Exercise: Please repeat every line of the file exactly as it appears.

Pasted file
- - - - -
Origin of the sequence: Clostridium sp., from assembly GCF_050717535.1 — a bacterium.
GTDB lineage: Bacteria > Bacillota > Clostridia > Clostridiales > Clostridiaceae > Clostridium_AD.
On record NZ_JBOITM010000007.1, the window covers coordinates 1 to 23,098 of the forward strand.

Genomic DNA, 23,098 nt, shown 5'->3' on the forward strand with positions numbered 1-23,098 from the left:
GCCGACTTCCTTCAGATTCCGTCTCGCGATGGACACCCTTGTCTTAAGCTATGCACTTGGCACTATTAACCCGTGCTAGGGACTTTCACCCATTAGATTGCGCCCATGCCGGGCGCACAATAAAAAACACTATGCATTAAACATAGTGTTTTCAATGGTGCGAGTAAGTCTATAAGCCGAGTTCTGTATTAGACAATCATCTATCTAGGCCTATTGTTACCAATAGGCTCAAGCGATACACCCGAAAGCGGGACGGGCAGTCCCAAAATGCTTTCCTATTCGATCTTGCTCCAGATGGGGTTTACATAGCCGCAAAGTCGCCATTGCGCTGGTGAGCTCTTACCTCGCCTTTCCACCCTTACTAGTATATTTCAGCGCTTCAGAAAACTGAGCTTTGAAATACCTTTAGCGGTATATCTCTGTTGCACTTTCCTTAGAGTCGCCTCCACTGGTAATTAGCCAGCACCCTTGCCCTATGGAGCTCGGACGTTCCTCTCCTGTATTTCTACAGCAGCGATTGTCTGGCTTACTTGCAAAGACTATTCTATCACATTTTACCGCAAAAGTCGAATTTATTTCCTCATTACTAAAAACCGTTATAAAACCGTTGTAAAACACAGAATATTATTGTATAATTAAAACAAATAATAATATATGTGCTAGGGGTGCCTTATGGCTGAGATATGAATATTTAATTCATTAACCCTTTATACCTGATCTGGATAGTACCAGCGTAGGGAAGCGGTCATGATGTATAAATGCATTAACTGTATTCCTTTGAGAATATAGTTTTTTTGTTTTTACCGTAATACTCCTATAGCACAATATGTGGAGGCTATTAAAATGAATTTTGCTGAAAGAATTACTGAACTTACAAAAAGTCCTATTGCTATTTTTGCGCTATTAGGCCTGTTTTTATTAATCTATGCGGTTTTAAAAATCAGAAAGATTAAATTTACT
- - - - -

Origin of the sequence: Clostridium sp., from assembly GCF_050717535.1 — a bacterium.
GTDB lineage: Bacteria > Bacillota > Clostridia > Clostridiales > Clostridiaceae > Clostridium_AD.
On record NZ_JBOITM010000007.1, the window covers coordinates 1 to 23,098 of the forward strand.

Genomic DNA, 23,098 nt, shown 5'->3' on the forward strand with positions numbered 1-23,098 from the left:
GCCGACTTCCTTCAGATTCCGTCTCGCGATGGACACCCTTGTCTTAAGCTATGCACTTGGCACTATTAACCCGTGCTAGGGACTTTCACCCATTAGATTGCGCCCATGCCGGGCGCACAATAAAAAACACTATGCATTAAACATAGTGTTTTCAATGGTGCGAGTAAGTCTATAAGCCGAGTTCTGTATTAGACAATCATCTATCTAGGCCTATTGTTACCAATAGGCTCAAGCGATACACCCGAAAGCGGGACGGGCAGTCCCAAAATGCTTTCCTATTCGATCTTGCTCCAGATGGGGTTTACATAGCCGCAAAGTCGCCATTGCGCTGGTGAGCTCTTACCTCGCCTTTCCACCCTTACTAGTATATTTCAGCGCTTCAGAAAACTGAGCTTTGAAATACCTTTAGCGGTATATCTCTGTTGCACTTTCCTTAGAGTCGCCTCCACTGGTAATTAGCCAGCACCCTTGCCCTATGGAGCTCGGACGTTCCTCTCCTGTATTTCTACAGCAGCGATTGTCTGGCTTACTTGCAAAGACTATTCTATCACATTTTACCGCAAAAGTCGAATTTATTTCCTCATTACTAAAAACCGTTATAAAACCGTTGTAAAACACAGAATATTATTGTATAATTAAAACAAATAATAATATATGTGCTAGGGGTGCCTTATGGCTGAGATATGAATATTTAATTCATTAACCCTTTATACCTGATCTGGATAGTACCAGCGTAGGGAAGCGGTCATGATGTATAAATGCATTAACTGTATTCCTTTGAGAATATAGTTTTTTTGTTTTTACCGTAATACTCCTATAGCACAATATGTGGAGGCTATTAAAATGAATTTTGCTGAAAGAATTACTGAACTTACAAAAAGTCCTATTGCTATTTTTGCGCTATTAGGCCTGTTTTTATTAATCTATGCGGTTTTAAAAATCAGAAAGATTAAATTTACT